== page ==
Authors:D. H. Mu, J. Z. Du, D. J. Li, H. Q. Song, S. P. Yan, and Y. J. Gu
The comprehension of the behavior of radioactive nuclides in aquifer requires the study of the sorption processes of nuclides
in various geochemical conditions. The sorption/desorption of 65Zn(II) on surface sediments (0-2 cm) was investigated by batch method in sea water (pH 8.20, 35‰ salinity, filtered by 0.45mm)
at ambient temperature. The surface sediments were obtained from four stations around the Daya Bay of Guangdong Province (China),
where the first nuclear power station of China has been running from 1994. The sorption process is fast initially and around
39% average of sorption percentage (SP%) can be quickly obtained in 15 minutes for all the surface sediments. Then, the sorption
percentage becomes constant. In 30 days of contact time 79.6% sorption percentage and Kd=3.9. 103ml/g distribution coefficient was obtained. The value of Kdbecame constant, 4.0. 103ml/g, in contact time more than 120 hours. The distribution coefficient Kddecreases with increasing sediment concentration from 4.0 to 250 mg/l from 1.31. 104to 1.68. 103ml/g, respectively. Then the value of Kdgoes up to 5.38. 103ml/g with sediment concentration of 3000 mg/l. The desorption experiments suggest that the sorption of Zn(II) is irreversible
with a hyteresis coefficient of 66%.
Authors:S.F. Dai, X.F. Xue, Y.F. Wang, Y.L. Xie, Z.P. Song, D.Y. Xu, Z.J. Wen, and Z.H. Yan
New high-molecular-weight glutenin (HMW glutenin) sequences isolated from six Psathyrostachys juncea accessions by thermal asymmetric interlaced PCR differ from previous sequences from this species. They showed novel modifications in all of the structural domains, with unique C-terminal residues, and their N-terminal lengths were the longest among the HMW glutenins reported to date. In their repetitive domains, there were three repeatable motif units: 13-residue [GYWH(/I/Y)YT(/Q)S(/T)VTSPQQ], hexapeptide (PGQGQQ), and tetrapeptide (ITVS). The 13-residue repeats were restricted to the current sequences, while the tetrapeptides were only shared by D-hordein and the current sequences. However, these sequences were not expressed as normal HMW glutenin proteins because an in-frame stop codon located in the C-termini interrupted the intact open reading frames. A phylogenetic analysis supported different origins of the P. juncea HMW glutenin sequences than that revealed by a previous study. The current sequences showed a close relationship with D-hordein but appeared to be more primitive.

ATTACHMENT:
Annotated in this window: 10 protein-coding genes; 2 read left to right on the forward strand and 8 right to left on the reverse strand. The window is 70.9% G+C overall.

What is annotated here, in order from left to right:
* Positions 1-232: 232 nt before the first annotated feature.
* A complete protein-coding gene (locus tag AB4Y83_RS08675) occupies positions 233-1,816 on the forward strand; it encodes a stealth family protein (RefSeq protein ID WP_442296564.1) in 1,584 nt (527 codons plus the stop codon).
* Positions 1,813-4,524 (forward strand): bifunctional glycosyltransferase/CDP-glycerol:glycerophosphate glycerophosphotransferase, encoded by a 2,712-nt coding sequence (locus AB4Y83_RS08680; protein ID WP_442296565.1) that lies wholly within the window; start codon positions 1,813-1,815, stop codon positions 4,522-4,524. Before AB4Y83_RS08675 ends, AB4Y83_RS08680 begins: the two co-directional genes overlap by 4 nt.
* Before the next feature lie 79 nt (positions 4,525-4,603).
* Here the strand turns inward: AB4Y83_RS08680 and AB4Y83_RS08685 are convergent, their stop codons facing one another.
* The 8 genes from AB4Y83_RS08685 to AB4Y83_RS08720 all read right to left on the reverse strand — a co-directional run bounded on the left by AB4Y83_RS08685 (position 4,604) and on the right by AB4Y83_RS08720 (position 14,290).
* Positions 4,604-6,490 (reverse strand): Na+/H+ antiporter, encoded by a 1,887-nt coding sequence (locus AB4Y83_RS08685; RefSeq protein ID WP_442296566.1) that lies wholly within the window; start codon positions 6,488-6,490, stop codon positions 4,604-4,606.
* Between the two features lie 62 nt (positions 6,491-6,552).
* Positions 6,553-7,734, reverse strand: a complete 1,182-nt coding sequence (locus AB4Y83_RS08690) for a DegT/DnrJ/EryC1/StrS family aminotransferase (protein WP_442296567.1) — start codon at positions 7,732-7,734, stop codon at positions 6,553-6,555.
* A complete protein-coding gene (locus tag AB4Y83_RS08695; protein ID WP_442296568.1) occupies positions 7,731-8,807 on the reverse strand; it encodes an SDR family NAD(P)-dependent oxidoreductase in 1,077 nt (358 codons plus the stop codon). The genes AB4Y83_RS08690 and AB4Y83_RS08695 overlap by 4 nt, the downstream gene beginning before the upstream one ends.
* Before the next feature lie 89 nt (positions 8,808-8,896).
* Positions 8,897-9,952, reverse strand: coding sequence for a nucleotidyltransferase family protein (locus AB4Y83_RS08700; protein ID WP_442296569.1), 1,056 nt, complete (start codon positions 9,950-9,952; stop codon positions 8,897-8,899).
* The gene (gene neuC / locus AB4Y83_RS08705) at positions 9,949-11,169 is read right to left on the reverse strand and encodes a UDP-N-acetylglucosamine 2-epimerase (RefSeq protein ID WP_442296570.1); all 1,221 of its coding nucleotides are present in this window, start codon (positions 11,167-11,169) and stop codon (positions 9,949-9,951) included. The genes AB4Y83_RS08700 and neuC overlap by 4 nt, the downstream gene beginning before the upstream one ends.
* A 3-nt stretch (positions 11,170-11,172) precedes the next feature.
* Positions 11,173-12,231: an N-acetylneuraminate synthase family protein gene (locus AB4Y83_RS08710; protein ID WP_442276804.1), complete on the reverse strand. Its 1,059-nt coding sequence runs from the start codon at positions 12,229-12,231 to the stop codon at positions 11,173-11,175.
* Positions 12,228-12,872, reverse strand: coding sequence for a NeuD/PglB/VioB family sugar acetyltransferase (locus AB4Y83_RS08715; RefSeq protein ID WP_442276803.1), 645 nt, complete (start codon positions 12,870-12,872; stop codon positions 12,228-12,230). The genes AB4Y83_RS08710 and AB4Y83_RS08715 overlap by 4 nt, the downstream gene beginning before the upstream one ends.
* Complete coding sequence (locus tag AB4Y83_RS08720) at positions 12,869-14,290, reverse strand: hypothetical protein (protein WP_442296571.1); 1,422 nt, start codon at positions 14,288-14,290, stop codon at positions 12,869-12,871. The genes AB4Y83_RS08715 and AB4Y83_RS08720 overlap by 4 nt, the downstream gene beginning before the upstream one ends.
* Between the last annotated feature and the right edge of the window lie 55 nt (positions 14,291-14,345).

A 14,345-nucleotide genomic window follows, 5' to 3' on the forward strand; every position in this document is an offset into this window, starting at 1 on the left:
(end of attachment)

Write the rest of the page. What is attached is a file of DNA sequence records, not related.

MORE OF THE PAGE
Premature termination codons (PTCs) are an important reason for the silence of highmolecular- weight glutenin subunits in Triticum species. Although the Glu-A1y gene is generally silent in common wheat, we here isolated an expressed Glu-A1y gene containing a PTC, named 1Ay8.3, from Triticum monococcum ssp. monococcum (AmAm, 2n = 2x = 14). Despite the presence of a PTC (TAG) at base pair positions 1879–1881 in the C-terminal coding region, this did not obviously affect 1Ay8.3 expression in seeds. This was demonstrated by the fact that when the PTC TAG of 1Ay8.3 was mutated to the CAG codon, the mutant in Escherichia coli bacterial cells expressed the same subunit as in the seeds. However, in E. coli, 1Ay8.3 containing the PTC expressed a truncated protein with faster electrophoretic mobility than that in seeds, suggesting that PTC translation termination suppression probably occurs in vivo (seeds) but not in vitro (E. coli). This may represent one of only a few reports on the PTC termination suppression phenomenon in genes.